The University of Alabama football team was practicing on the SMU campus in Dallas, just outside of the Mustangs' football stadium when the skinny kid with freckles walked up and said hello to his future.
Word spread quickly to those looking on, "There may be the next quarterback of the Crimson Tide, the one from nearly Southlake who hadn't lost a game since eighth grade." There may have even been a few Opie references as well.
"I just remember being very taken back at the situation," Greg McElroy remembers from attending that practice for the 2006 Cotton Bowl. "Just wanting to go to Alabama through the entire process but also keeping it close to the vest because being a Texas kid you have to be respectful of the state schools.
"I just remember being so proud being part of that, going to that game and going the practice and being recruited by Alabama was such a great experience."
A couple of days later, Brodie Croyle led Alabama on a 10-play, 58-yard drive to put the Crimson Tide within field-goal range, and Jamie Christensen booted a knuckleball 45-yard field goal with no time remaining (even he called it "ugly") to beat Texas Tech 13-10.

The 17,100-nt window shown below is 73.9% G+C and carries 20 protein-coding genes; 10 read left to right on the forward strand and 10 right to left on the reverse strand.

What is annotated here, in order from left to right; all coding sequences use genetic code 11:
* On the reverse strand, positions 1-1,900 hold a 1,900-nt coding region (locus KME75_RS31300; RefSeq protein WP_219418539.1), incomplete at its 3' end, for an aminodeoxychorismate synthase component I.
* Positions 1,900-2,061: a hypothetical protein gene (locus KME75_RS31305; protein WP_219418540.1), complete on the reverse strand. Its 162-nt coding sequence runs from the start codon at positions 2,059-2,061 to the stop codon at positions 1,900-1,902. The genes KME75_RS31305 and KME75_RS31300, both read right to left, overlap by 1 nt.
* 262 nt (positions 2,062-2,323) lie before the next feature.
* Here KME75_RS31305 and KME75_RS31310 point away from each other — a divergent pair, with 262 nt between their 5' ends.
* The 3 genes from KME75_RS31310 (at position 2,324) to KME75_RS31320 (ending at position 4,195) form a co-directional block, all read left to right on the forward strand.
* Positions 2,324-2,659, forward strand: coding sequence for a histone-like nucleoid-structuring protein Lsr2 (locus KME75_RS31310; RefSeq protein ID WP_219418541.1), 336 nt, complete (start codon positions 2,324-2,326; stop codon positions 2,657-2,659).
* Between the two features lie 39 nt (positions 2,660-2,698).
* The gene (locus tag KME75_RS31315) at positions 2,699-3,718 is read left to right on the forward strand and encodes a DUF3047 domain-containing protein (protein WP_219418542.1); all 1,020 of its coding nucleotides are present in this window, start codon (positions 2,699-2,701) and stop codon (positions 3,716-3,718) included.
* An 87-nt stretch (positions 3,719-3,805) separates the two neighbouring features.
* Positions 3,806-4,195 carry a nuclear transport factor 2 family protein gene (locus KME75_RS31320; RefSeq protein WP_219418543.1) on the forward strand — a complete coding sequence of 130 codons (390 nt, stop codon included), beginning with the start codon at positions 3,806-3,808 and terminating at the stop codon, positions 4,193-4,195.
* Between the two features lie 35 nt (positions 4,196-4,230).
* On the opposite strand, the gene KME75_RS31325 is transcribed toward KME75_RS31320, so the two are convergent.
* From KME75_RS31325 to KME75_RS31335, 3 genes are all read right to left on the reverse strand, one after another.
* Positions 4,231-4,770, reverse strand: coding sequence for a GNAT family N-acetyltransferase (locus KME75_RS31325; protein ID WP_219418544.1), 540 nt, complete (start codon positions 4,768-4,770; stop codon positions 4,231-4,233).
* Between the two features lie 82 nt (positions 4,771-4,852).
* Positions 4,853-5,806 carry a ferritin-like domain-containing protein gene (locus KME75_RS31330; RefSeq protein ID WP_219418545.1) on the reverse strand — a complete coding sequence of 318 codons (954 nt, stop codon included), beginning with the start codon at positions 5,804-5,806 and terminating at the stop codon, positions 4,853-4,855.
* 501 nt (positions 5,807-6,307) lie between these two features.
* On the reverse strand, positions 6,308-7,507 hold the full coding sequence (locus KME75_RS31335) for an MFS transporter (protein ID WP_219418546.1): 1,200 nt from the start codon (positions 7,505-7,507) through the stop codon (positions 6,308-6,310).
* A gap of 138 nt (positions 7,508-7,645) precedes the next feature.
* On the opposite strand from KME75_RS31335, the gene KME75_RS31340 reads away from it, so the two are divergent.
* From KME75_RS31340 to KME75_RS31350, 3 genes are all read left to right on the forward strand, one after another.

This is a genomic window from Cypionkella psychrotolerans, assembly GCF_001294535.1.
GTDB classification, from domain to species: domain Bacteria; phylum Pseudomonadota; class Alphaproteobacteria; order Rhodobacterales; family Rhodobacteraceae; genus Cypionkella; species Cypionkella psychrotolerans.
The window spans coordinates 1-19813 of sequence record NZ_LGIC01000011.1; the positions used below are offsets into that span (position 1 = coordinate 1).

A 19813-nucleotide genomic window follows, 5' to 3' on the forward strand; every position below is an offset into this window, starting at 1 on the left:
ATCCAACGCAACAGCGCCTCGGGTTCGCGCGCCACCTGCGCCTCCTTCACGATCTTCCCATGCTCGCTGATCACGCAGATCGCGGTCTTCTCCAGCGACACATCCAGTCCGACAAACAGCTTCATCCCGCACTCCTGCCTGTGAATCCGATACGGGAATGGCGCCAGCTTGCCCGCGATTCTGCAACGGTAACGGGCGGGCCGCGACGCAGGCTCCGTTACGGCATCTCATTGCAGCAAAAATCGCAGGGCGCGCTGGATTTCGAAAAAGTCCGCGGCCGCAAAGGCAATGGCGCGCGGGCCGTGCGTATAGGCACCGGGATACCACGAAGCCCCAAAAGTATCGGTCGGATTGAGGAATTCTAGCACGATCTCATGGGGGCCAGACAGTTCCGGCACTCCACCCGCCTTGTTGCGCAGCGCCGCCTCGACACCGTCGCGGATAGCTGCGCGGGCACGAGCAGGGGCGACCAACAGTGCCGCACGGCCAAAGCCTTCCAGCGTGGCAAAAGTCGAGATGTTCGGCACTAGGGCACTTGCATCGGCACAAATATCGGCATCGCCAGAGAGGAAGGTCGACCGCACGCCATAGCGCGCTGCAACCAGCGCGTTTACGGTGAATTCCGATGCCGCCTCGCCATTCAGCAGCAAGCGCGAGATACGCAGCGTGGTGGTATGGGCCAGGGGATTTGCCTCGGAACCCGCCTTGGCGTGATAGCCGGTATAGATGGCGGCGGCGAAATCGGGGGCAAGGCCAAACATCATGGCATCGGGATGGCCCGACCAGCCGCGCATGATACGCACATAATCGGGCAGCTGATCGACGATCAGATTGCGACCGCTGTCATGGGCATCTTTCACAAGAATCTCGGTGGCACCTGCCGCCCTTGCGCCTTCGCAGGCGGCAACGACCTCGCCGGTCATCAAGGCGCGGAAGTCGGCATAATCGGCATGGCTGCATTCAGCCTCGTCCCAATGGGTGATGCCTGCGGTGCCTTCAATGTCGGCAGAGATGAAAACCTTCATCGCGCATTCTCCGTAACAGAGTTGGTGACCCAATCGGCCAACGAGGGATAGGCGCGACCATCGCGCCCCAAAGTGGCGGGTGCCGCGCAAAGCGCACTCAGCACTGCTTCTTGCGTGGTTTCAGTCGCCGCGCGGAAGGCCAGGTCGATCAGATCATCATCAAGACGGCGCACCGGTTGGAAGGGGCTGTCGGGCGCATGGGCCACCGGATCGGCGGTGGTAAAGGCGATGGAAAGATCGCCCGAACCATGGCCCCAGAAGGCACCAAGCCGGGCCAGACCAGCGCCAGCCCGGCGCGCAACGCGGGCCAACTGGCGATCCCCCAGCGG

"Coming to Alabama, that's what you dream of: Your last game, in the Cotton Bowl, you got two minutes to go score," Croyle said before heading off to the National Football League.
Little did he know it, but the quarterback who would blow those dreams away was there watching, with Texas Tech the other school vying for his services. Alabama finally offered a scholarship and after visiting the Capstone he accepted roughly two weeks later when Mike Shula made his official visit.